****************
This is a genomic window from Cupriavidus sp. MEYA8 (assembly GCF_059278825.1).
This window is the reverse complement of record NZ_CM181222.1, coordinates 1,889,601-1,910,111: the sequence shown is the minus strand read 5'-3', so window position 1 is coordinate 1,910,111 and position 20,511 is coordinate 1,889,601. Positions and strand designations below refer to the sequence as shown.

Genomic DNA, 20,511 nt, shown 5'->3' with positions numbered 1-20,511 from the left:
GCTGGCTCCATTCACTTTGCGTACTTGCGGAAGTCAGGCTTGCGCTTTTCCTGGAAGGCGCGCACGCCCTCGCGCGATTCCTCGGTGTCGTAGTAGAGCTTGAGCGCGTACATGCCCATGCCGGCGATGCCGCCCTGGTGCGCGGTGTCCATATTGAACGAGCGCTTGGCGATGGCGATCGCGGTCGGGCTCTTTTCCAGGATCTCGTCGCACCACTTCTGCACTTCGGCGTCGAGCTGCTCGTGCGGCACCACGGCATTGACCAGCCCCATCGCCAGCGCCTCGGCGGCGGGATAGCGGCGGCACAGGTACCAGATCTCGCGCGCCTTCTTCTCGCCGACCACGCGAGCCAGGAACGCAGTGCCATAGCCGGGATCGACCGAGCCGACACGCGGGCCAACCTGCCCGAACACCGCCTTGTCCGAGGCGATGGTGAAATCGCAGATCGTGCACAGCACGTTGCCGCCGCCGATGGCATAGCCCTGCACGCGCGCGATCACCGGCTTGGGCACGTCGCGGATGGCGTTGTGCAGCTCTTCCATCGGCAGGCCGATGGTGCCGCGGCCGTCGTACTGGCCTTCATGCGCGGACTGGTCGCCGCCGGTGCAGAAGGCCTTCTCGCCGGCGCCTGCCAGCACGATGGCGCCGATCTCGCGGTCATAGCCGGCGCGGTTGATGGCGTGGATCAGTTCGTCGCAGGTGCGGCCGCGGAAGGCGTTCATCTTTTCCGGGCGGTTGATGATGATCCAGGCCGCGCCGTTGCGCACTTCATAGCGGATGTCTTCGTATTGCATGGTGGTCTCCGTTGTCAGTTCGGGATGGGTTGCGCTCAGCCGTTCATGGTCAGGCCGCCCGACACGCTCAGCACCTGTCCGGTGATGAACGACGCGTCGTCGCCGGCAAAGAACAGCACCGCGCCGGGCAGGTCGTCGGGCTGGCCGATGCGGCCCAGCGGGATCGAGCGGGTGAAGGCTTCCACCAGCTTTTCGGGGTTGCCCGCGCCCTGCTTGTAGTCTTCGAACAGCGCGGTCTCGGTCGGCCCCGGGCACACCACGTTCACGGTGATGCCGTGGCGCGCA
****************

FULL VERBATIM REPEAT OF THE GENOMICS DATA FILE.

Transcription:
This is a genomic window from Cupriavidus sp. MEYA8 (assembly GCF_059278825.1).
This window is the reverse complement of record NZ_CM181222.1, coordinates 1,889,601-1,910,111: the sequence shown is the minus strand read 5'-3', so window position 1 is coordinate 1,910,111 and position 20,511 is coordinate 1,889,601. Positions and strand designations below refer to the sequence as shown.

Genomic DNA, 20,511 nt, shown 5'->3' with positions numbered 1-20,511 from the left:
GCTGGCTCCATTCACTTTGCGTACTTGCGGAAGTCAGGCTTGCGCTTTTCCTGGAAGGCGCGCACGCCCTCGCGCGATTCCTCGGTGTCGTAGTAGAGCTTGAGCGCGTACATGCCCATGCCGGCGATGCCGCCCTGGTGCGCGGTGTCCATATTGAACGAGCGCTTGGCGATGGCGATCGCGGTCGGGCTCTTTTCCAGGATCTCGTCGCACCACTTCTGCACTTCGGCGTCGAGCTGCTCGTGCGGCACCACGGCATTGACCAGCCCCATCGCCAGCGCCTCGGCGGCGGGATAGCGGCGGCACAGGTACCAGATCTCGCGCGCCTTCTTCTCGCCGACCACGCGAGCCAGGAACGCAGTGCCATAGCCGGGATCGACCGAGCCGACACGCGGGCCAACCTGCCCGAACACCGCCTTGTCCGAGGCGATGGTGAAATCGCAGATCGTGCACAGCACGTTGCCGCCGCCGATGGCATAGCCCTGCACGCGCGCGATCACCGGCTTGGGCACGTCGCGGATGGCGTTGTGCAGCTCTTCCATCGGCAGGCCGATGGTGCCGCGGCCGTCGTACTGGCCTTCATGCGCGGACTGGTCGCCGCCGGTGCAGAAGGCCTTCTCGCCGGCGCCTGCCAGCACGATGGCGCCGATCTCGCGGTCATAGCCGGCGCGGTTGATGGCGTGGATCAGTTCGTCGCAGGTGCGGCCGCGGAAGGCGTTCATCTTTTCCGGGCGGTTGATGATGATCCAGGCCGCGCCGTTGCGCACTTCATAGCGGATGTCTTCGTATTGCATGGTGGTCTCCGTTGTCAGTTCGGGATGGGTTGCGCTCAGCCGTTCATGGTCAGGCCGCCCGACACGCTCAGCACCTGTCCGGTGATGAACGACGCGTCGTCGCCGGCAAAGAACAGCACCGCGCCGGGCAGGTCGTCGGGCTGGCCGATGCGGCCCAGCGGGATCGAGCGGGTGAAGGCTTCCACCAGCTTTTCGGGGTTGCCCGCGCCCTGCTTGTAGTCTTCGAACAGCGCGGTCTCGGTCGGCCCCGGGCACACCACGTTCACGGTGATGCCGTGGCGCGCA